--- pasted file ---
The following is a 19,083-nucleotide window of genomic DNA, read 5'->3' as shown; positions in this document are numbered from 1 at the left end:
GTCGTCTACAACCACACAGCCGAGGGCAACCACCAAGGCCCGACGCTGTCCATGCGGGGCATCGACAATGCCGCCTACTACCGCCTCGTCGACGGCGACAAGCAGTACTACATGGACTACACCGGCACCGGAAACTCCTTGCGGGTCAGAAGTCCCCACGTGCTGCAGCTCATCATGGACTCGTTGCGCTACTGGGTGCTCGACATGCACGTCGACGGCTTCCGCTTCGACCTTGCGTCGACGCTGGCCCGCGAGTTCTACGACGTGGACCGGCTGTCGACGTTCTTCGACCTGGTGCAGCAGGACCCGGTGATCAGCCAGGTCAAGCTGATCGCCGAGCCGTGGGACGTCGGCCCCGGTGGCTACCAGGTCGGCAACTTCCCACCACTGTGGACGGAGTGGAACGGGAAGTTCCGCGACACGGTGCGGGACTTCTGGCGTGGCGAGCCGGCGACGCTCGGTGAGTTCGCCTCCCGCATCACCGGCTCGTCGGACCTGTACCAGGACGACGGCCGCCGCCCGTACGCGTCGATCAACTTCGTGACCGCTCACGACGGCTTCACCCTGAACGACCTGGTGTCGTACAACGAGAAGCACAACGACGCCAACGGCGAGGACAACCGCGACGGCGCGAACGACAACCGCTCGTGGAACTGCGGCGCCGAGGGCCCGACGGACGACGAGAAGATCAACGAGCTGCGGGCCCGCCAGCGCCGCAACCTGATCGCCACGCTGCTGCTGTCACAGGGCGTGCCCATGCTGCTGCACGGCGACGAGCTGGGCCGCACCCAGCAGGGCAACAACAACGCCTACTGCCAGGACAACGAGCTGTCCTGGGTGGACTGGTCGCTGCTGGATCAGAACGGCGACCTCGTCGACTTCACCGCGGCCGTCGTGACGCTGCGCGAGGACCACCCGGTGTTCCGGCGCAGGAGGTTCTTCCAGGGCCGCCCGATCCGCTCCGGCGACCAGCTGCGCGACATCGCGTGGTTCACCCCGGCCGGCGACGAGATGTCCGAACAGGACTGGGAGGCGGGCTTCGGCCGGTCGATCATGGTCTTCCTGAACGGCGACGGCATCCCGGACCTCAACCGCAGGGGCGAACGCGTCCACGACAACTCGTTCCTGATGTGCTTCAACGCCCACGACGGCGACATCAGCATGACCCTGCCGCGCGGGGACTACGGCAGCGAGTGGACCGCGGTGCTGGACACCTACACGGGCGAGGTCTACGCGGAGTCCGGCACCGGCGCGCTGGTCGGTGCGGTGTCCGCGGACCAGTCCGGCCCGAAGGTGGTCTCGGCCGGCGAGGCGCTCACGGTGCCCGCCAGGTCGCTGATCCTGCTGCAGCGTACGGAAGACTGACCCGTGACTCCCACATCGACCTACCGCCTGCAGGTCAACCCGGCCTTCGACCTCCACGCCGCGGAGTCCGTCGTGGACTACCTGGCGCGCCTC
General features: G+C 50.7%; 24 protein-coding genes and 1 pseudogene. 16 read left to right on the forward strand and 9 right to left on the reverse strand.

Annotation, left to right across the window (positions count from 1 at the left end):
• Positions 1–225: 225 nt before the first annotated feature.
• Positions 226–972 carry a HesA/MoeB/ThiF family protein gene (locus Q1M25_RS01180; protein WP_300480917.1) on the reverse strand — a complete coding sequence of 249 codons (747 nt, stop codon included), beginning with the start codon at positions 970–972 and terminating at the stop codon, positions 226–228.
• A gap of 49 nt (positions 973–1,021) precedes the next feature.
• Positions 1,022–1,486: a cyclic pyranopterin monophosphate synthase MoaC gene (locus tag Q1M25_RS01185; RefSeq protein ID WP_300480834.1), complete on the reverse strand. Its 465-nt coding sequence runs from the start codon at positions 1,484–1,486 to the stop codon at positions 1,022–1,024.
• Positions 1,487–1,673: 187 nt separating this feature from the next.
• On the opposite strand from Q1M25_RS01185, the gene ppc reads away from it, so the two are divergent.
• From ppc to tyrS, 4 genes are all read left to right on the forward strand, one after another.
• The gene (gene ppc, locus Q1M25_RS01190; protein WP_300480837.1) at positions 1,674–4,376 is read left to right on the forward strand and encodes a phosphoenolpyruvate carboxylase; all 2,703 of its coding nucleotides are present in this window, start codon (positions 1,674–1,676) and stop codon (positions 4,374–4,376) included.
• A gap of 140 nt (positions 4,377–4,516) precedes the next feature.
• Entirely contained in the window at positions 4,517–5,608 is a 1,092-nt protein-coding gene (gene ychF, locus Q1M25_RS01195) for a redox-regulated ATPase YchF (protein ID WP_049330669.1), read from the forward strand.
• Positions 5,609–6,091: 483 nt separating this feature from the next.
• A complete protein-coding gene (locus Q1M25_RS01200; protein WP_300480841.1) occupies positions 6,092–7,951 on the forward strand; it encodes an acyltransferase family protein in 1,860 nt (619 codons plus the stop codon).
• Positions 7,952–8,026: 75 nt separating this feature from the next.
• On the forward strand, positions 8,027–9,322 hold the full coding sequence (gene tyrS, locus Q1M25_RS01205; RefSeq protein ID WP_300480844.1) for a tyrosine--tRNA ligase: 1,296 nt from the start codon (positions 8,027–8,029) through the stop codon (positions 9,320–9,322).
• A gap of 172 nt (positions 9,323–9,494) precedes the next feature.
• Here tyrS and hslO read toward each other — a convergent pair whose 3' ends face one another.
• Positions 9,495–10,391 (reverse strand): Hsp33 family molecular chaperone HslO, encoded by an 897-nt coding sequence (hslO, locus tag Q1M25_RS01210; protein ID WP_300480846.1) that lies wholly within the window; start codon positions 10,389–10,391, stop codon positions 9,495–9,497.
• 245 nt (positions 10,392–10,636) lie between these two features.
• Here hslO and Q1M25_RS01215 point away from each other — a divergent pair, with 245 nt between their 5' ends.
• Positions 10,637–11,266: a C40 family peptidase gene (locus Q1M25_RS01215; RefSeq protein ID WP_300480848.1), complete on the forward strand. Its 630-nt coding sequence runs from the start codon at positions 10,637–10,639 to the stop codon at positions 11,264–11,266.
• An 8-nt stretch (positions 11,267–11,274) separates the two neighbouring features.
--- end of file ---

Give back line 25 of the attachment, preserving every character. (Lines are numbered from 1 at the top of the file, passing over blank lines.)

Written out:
• An 8-nt stretch (positions 11,267–11,274) separates the two neighbouring features.